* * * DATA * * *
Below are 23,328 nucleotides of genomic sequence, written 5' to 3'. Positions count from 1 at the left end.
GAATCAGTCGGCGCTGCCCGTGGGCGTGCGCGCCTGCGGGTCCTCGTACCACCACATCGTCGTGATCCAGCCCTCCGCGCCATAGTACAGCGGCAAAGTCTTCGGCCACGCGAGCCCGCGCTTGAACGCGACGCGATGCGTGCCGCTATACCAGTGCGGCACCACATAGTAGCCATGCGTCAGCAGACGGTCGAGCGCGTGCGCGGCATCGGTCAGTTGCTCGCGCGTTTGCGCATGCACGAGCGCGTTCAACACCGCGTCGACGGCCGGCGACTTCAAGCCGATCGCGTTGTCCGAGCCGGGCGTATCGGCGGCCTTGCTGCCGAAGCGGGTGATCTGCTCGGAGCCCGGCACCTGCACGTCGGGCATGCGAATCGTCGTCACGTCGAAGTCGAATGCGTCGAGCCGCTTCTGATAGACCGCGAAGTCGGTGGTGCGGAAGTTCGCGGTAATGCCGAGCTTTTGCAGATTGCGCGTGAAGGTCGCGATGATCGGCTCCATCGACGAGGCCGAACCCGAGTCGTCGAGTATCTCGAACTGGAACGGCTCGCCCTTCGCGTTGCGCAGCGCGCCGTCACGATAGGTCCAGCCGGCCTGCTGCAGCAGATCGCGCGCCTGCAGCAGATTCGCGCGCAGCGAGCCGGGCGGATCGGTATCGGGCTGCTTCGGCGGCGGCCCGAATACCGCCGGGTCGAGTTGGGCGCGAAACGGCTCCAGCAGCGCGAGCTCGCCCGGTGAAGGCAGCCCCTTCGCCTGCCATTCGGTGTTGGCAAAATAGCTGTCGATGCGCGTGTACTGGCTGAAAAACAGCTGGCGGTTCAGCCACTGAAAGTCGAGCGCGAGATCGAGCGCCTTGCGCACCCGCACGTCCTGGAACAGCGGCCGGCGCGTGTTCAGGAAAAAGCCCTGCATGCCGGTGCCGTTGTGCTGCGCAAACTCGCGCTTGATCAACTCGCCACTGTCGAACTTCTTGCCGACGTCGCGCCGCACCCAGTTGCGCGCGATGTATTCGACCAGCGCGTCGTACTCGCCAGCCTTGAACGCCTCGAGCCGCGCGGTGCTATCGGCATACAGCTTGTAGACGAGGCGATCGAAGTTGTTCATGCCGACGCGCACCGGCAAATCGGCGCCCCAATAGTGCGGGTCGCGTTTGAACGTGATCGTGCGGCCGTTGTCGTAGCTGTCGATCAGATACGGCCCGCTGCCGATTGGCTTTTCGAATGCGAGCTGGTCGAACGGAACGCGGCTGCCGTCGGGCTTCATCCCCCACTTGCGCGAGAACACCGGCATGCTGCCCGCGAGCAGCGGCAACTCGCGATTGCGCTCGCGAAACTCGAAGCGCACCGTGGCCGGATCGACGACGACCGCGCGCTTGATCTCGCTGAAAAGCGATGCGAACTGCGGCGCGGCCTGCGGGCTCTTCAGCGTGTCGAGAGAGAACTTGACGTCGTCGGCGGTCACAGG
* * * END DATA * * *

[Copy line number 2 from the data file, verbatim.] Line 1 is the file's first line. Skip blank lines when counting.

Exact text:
GAATCAGTCGGCGCTGCCCGTGGGCGTGCGCGCCTGCGGGTCCTCGTACCACCACATCGTCGTGATCCAGCCCTCCGCGCCATAGTACAGCGGCAAAGTCTTCGGCCACGCGAGCCCGCGCTTGAACGCGACGCGATGCGTGCCGCTATACCAGTGCGGCACCACATAGTAGCCATGCGTCAGCAGACGGTCGAGCGCGTGCGCGGCATCGGTCAGTTGCTCGCGCGTTTGCGCATGCACGAGCGCGTTCAACACCGCGTCGACGGCCGGCGACTTCAAGCCGATCGCGTTGTCCGAGCCGGGCGTATCGGCGGCCTTGCTGCCGAAGCGGGTGATCTGCTCGGAGCCCGGCACCTGCACGTCGGGCATGCGAATCGTCGTCACGTCGAAGTCGAATGCGTCGAGCCGCTTCTGATAGACCGCGAAGTCGGTGGTGCGGAAGTTCGCGGTAATGCCGAGCTTTTGCAGATTGCGCGTGAAGGTCGCGATGATCGGCTCCATCGACGAGGCCGAACCCGAGTCGTCGAGTATCTCGAACTGGAACGGCTCGCCCTTCGCGTTGCGCAGCGCGCCGTCACGATAGGTCCAGCCGGCCTGCTGCAGCAGATCGCGCGCCTGCAGCAGATTCGCGCGCAGCGAGCCGGGCGGATCGGTATCGGGCTGCTTCGGCGGCGGCCCGAATACCGCCGGGTCGAGTTGGGCGCGAAACGGCTCCAGCAGCGCGAGCTCGCCCGGTGAAGGCAGCCCCTTCGCCTGCCATTCGGTGTTGGCAAAATAGCTGTCGATGCGCGTGTACTGGCTGAAAAACAGCTGGCGGTTCAGCCACTGAAAGTCGAGCGCGAGATCGAGCGCCTTGCGCACCCGCACGTCCTGGAACAGCGGCCGGCGCGTGTTCAGGAAAAAGCCCTGCATGCCGGTGCCGTTGTGCTGCGCAAACTCGCGCTTGATCAACTCGCCACTGTCGAACTTCTTGCCGACGTCGCGCCGCACCCAGTTGCGCGCGATGTATTCGACCAGCGCGTCGTACTCGCCAGCCTTGAACGCCTCGAGCCGCGCGGTGCTATCGGCATACAGCTTGTAGACGAGGCGATCGAAGTTGTTCATGCCGACGCGCACCGGCAAATCGGCGCCCCAATAGTGCGGGTCGCGTTTGAACGTGATCGTGCGGCCGTTGTCGTAGCTGTCGATCAGATACGGCCCGCTGCCGATTGGCTTTTCGAATGCGAGCTGGTCGAACGGAACGCGGCTGCCGTCGGGCTTCATCCCCCACTTGCGCGAGAACACCGGCATGCTGCCCGCGAGCAGCGGCAACTCGCGATTGCGCTCGCGAAACTCGAAGCGCACCGTGGCCGGATCGACGACGACCGCGCGCTTGATCTCGCTGAAAAGCGATGCGAACTGCGGCGCGGCCTGCGGGCTCTTCAGCGTGTCGAGAGAGAACTTGACGTCGTCGGCGGTCACAGG